A FSCO arbitrator has confirmed that the first insurer that receives a completed application for accident benefits is required to adjust and pay the claim, even if the insurer is taking an off-coverage position. Overview In Cankaya v. Intact /…Read more →
FSCO’s latest quarterly rate approval numbers have been released and suggest that consumers will see very few savings the statutory accident benefit cuts that became effective on June 1.FSCO approved 14 private passenger automobile insurance rate filin…Read more →
After months of uber anticipation, FSCO has approved a new fleet auto policy, from Intact, for private passenger vehicles engaged in UberX activities. The announcement comes days after Intact launched a similar product in Alberta. Background UberX is a Web-based…Read more →
This week, the Ontario amended Regulation 664 to expand the definition of a fleet to accommodate ride-sharing services like Uber. The change opens the door for insurers to offer policies to drivers of vehicles for hire using an online app.
The regulation amendment expands the fleet definition to include vehicles available for hire through a common online-enabled application or system for the pre-arrangement of transportation. The vehicle owner or lessee is to be named insured under an auto insurance contract. The regulation change will make it easier for Ontario businesses to insure a group of privately owned vehicles under one insurance policy as a “fleet” when they are available for hire using an online app.
FSCO has already approved a fleet policy proposed by Intact Insurance Company. The Intact policy provides blanket fleet coverage under a standard automobile owner’s policy (OAP 1) for private passenger automobiles used in the transportation of paying passengers who utilize Uber.
The Intact fleet policy does not provide coverage when the driver is not logged onto the Uber online app. Coverage under the personal owner’s policy for the automobile is applicable.
FSCO also approved the use of an electronic insurance card for use in connection with ride sharing. The electronic insurance card will permit ride share drivers who are covered under the Intact policy the option to provide evidence of insurance electronically using an online-enabled app (e.g., to law enforcement officials).Read more →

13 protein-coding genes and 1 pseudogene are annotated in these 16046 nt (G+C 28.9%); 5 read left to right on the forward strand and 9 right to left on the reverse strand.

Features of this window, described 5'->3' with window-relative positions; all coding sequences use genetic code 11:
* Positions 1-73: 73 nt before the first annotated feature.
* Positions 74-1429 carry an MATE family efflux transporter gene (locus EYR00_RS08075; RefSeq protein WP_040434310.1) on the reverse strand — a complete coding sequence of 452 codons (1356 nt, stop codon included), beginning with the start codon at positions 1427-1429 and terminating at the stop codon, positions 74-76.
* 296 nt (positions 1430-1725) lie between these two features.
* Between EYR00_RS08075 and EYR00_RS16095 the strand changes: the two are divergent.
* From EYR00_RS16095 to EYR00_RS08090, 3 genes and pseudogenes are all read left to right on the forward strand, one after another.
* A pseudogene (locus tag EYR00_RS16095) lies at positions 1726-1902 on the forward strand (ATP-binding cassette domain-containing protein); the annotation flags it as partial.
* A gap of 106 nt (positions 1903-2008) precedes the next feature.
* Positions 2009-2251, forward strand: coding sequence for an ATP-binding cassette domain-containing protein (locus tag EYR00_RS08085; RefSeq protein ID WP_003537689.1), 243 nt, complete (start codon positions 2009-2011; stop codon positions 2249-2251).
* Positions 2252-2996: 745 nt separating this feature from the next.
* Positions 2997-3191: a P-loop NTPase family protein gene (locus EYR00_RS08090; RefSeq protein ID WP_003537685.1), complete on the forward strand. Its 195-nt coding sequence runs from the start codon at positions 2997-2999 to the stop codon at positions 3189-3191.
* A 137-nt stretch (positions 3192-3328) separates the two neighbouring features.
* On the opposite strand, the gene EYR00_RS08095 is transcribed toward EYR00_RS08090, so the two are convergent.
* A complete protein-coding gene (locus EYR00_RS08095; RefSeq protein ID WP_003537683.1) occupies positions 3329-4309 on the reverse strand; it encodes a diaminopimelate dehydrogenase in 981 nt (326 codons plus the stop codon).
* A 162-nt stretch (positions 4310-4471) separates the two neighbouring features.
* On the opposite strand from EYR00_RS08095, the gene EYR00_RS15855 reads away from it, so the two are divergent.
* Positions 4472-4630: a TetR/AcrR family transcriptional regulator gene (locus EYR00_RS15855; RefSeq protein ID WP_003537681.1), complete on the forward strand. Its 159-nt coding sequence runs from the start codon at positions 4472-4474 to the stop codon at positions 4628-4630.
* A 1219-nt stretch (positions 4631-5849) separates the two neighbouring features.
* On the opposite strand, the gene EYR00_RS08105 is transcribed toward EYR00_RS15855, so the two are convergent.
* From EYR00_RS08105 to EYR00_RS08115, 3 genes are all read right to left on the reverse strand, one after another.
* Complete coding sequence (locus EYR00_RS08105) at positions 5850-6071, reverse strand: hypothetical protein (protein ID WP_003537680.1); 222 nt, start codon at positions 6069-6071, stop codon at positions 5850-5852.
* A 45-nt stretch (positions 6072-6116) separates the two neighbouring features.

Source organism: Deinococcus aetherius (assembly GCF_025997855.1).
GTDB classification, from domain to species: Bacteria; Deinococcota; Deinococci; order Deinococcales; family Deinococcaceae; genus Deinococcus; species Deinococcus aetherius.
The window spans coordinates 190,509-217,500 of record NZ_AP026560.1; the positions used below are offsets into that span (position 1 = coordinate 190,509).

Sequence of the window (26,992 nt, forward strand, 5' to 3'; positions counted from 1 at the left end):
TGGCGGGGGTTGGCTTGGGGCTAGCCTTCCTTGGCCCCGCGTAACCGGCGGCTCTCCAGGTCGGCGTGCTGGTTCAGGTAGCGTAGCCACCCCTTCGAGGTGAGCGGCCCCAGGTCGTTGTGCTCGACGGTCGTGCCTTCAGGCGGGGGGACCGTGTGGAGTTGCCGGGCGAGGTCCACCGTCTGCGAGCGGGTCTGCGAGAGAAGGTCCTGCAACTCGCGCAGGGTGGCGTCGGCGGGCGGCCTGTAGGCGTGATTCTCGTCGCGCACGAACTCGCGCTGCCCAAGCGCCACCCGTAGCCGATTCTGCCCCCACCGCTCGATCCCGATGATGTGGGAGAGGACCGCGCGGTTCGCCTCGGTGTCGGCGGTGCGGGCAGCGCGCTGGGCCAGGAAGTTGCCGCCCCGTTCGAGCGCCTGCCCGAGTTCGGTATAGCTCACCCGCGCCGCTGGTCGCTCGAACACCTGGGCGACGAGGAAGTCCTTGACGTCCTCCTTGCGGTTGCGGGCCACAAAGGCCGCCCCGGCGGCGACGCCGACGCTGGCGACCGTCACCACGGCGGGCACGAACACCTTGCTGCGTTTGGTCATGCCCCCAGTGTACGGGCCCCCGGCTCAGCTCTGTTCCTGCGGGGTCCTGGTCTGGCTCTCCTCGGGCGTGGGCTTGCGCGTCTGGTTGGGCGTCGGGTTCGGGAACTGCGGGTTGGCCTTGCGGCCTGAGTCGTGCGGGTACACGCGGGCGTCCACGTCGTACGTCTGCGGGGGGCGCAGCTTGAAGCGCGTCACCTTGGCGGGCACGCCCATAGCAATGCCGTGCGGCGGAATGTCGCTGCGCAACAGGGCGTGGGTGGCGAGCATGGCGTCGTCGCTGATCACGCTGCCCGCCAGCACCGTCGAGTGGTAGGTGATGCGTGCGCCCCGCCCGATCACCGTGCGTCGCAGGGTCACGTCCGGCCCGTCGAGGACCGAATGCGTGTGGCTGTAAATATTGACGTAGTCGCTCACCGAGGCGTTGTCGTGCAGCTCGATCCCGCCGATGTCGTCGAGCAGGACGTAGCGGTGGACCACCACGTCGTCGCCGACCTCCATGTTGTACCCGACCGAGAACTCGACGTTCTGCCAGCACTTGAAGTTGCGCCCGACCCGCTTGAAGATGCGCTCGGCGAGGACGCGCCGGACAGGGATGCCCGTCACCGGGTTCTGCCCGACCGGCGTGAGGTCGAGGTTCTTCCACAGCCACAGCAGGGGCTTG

The Ontario government should establish a new organization that would perform the functions currently performed by the Financial Services Commission of Ontario (FSCO) and the Deposit Insurance Corporation of Ontario (DICO), an expert advisory panel said in a report released Monday.
The panel recommends that a new Financial Services Regulatory Authority (FSRA) be established, and it should exercise both prudential and market conduct functions. The panel – comprised of George Cooke, James Daw and Lawrence Ritchie – made its recommendation to create FSRA in an interim report released in November, 2015. The final report, dated March 31, was made public Monday and contains 44 recommendations.
The mandate review was partly made necessary with the transfer of responsibility for operating an auto insurance dispute resolution system from FSCO to Ministry of the Attorney General’s Licence Appeal Tribunal on April 1, 2016.
The report suggests that FSRA should consolidate functions, but it should have separate divisions for the regulation of market conduct; prudential oversight; and pension administration. These divisions of the regulator should operate in a coordinated manner, but each division should be insulated from the routine regulatory activities, pressures and resource demands of other divisions.
FSRA should be a self-funded corporation without share capital, operationally independent of government, yet accountable to the Legislature through the Minister of Finance. The FSRA should be outside of the Ontario Public Service and be empowered to hire its personnel from outside of the Ontario Public Service’s collective agreements, compensation restraints, and other hiring restraints to support its ability to recruit professionals and industry expertise as it deems necessary.
FSRA should have a skills-based Board of Directors appointed by the Lieutenant Governor in Council. The Board would oversee FSRA’s operations and the Board should have the authority to appoint a Chief Executive Officer (CEO). The Board Chair should report directly to the Minister of Finance.
FSRA’s Board should be given authority to make rules that would be enforceable pursuant to the statute, having a similar authority as Cabinet Regulations.
Auto Insurance Rate Regulation
The panel did not make any recommendations with respect to the prior approval of auto insurance. However, it did recommend that FSRA’s Board should be obliged and empowered to decide how auto insurance rates are to be regulated and make use of its rule-making authority to scope out a rate approval process.